According to the findings of a recent behavioral study, chimpanzees have the mental capacity and the cognitive skills required to comprehend the benefits of cooking food. Furthermore, it seems that they are not only able to specifically tell the difference between raw and cooked food items, but they have actually expressed their preference for cooked food, for which they are willing to wait.
The study was conducted by scientists from Harvard University and was performed at the Tchimpounga Chimpanzee sanctuary, located in the Democratic Republic of Congo. Their experiments were especially determined to study whether or not chimpanzees posses the specific cognitive features required for acknowledging cooking as an improvement to raw food.
The animals were therefore presented with several food options from which they had to chose their favorites in different circumstances. First, they had to chose between one slice of raw sweet potato and one slice of cooked sweet potato and it looks like they chose the cooked food every time, even those slices that were only barely cooked.
This was one aspect that the researchers were expecting to encounter, as there is previous data demonstrating the preference that the chimpanzees have for the cooked food. Then, they decided to go deeper and put there preferences to further testing that involved their patience abilities.
And so, the chimps were presented with a four slice system. They learned that they would receive one slice of raw sweet potato immediately, but that they would get three slices if they waited one minute. And when presented with raw food only, they chose the immediate serving.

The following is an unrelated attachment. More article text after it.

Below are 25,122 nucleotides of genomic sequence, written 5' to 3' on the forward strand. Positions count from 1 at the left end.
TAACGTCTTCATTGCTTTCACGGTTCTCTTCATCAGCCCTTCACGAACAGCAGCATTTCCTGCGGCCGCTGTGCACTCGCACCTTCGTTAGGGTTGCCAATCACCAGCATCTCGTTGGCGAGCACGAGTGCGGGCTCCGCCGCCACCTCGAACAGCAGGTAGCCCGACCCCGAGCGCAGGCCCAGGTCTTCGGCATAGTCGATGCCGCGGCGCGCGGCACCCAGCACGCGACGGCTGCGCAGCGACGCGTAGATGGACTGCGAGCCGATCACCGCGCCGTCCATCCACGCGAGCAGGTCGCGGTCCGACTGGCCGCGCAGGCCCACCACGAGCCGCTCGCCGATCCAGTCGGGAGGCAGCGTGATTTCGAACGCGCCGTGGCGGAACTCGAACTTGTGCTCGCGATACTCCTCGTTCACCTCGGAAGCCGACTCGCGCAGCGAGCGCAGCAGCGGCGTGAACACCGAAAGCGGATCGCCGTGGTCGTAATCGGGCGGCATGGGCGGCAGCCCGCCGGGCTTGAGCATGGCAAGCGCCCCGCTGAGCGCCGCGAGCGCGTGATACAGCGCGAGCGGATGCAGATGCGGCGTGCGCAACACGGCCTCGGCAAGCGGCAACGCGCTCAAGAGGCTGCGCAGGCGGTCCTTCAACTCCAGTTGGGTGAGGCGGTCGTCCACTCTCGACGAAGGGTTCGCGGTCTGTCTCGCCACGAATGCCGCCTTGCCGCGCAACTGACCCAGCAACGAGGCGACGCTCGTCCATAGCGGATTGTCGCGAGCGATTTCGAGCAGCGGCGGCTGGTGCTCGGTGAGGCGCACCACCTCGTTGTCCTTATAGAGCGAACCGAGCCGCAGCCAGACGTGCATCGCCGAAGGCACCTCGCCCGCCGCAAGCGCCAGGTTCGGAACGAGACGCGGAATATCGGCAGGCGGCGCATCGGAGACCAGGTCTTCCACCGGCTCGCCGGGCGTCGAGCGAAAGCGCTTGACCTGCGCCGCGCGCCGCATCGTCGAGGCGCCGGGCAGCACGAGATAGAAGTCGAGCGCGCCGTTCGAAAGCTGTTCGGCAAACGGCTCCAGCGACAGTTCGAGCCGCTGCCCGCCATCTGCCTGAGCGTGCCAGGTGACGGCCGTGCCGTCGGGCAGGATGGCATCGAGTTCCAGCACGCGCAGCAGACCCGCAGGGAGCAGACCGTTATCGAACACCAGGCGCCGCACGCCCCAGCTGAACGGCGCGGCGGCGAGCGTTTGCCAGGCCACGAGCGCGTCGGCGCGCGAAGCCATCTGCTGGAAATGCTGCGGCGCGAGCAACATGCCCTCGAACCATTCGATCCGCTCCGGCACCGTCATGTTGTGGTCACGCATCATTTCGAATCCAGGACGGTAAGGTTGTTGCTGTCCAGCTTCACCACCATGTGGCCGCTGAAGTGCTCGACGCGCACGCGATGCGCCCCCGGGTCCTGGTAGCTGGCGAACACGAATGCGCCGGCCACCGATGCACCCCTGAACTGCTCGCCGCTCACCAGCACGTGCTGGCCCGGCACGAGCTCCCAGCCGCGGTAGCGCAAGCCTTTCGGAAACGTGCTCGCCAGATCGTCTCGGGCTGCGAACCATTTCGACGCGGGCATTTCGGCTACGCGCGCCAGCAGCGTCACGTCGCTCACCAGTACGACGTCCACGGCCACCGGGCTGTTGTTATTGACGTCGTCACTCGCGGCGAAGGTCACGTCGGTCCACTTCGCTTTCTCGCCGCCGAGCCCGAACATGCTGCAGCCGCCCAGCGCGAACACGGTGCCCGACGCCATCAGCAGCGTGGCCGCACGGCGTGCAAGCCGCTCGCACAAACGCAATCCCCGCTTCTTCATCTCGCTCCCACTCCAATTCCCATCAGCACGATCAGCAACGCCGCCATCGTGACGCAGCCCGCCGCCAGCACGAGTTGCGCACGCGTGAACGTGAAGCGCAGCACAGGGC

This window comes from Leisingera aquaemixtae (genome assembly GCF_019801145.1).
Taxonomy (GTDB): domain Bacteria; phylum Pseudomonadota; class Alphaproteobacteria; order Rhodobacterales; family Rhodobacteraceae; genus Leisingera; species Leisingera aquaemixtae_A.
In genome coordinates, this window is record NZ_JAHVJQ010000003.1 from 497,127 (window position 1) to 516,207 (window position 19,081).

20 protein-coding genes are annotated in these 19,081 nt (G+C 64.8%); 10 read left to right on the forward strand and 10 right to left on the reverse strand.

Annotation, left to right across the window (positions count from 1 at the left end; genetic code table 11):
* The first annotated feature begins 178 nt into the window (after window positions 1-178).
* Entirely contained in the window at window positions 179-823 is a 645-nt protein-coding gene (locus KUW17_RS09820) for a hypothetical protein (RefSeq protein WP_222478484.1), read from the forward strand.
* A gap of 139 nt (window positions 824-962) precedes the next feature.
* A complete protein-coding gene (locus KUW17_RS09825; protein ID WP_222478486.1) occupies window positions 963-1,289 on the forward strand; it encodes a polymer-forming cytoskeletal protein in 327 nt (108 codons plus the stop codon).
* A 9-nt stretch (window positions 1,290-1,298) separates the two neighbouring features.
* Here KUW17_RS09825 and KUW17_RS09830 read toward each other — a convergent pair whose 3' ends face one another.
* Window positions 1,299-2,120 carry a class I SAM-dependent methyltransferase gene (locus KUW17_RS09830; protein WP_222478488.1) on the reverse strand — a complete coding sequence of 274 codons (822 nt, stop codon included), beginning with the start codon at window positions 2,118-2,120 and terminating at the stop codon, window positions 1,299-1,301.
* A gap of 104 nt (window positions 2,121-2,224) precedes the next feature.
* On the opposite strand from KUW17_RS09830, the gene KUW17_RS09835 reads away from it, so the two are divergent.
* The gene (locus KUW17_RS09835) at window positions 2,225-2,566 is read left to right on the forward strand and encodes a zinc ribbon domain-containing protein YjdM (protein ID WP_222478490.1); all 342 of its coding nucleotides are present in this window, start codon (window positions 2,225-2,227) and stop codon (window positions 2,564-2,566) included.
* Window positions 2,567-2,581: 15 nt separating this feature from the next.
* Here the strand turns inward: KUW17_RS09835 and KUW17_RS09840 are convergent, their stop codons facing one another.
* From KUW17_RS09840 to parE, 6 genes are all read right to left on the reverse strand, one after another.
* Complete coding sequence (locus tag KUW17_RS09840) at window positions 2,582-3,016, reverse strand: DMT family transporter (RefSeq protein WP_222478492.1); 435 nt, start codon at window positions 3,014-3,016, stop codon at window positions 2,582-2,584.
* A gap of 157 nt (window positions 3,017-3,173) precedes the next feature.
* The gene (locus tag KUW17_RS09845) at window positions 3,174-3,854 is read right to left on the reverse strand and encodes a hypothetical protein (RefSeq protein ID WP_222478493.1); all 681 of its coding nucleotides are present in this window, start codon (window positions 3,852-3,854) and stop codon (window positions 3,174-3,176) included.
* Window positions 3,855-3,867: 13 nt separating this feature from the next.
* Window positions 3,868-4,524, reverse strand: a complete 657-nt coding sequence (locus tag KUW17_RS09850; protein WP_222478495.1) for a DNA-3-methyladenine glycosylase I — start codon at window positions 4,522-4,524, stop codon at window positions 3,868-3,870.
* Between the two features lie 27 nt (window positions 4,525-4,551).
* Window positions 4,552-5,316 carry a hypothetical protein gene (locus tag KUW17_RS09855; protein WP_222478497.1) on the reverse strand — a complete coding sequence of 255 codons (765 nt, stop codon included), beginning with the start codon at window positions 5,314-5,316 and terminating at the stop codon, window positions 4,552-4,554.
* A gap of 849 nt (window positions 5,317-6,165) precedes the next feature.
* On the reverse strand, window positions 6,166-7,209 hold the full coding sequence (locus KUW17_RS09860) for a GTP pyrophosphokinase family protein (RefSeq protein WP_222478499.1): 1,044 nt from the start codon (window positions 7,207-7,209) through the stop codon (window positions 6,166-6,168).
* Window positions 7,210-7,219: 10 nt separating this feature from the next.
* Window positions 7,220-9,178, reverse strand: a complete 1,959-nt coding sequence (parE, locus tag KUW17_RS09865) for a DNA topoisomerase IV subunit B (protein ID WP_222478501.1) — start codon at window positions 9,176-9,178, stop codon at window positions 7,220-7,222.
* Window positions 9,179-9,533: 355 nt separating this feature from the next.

However, in the next phase of the experiment, the chimps were provided three cooked slices of sweet potato, instead of three raw ones. This has proved to make some of them take the time to wait for the cooked food.
Then, a “cooking” device was introduced to the experiment. It did not actually cook the food, but it did exchange raw slices of potato with cooked ones, thus making the chimps believe that the process happened inside the device. And they loved it. They would wait for the device to “cook” the raw potato slice, rather than eat it as it was immediately.
Actually, they liked it so much, that they even took the time to carry raw slices all the way across their cages in order to get it “cooked”. What this proved was that the chimps have the mental capacity necessary to understand the benefits of cooking, which they used as incentive for learning and putting up with the entire cooking process.
This bares great importance because the chimpanzees are some of the closest beings to the early stages of humans and such experiments relay their mindset to a certain extent and the reasons that drove them to learn how to control fire.
Furthermore, it appears that not being able to use fire was actually one of the main reasons why chimpanzees never learned to cook their food, despite the fact that they are perfectly capable of understanding there is a process behind the cooking of the food. They have proven to take the time to use it, in conditions that do not involve fire at least. But what was made perfectly clear is that they prefer the cooked food.
In order to prove that they understood that the “cooking” device was the one changing the state of their normal food, the scientists mentioned that the chimps only put in the raw slices of potato that they wanted to cook and not anything else, like leaves or sticks.
The complete study was recently published in the British journal Proceedings of the Royal Academy. Its findings relay that chimpanzees cannot physically cook their food, but that they have a clear preference for the cooked version rather than the raw one, if presented with the opportunity and that they are willing to wait for it, much like any teenager out there who can’t cook.
Image Source: sciencerecorder.com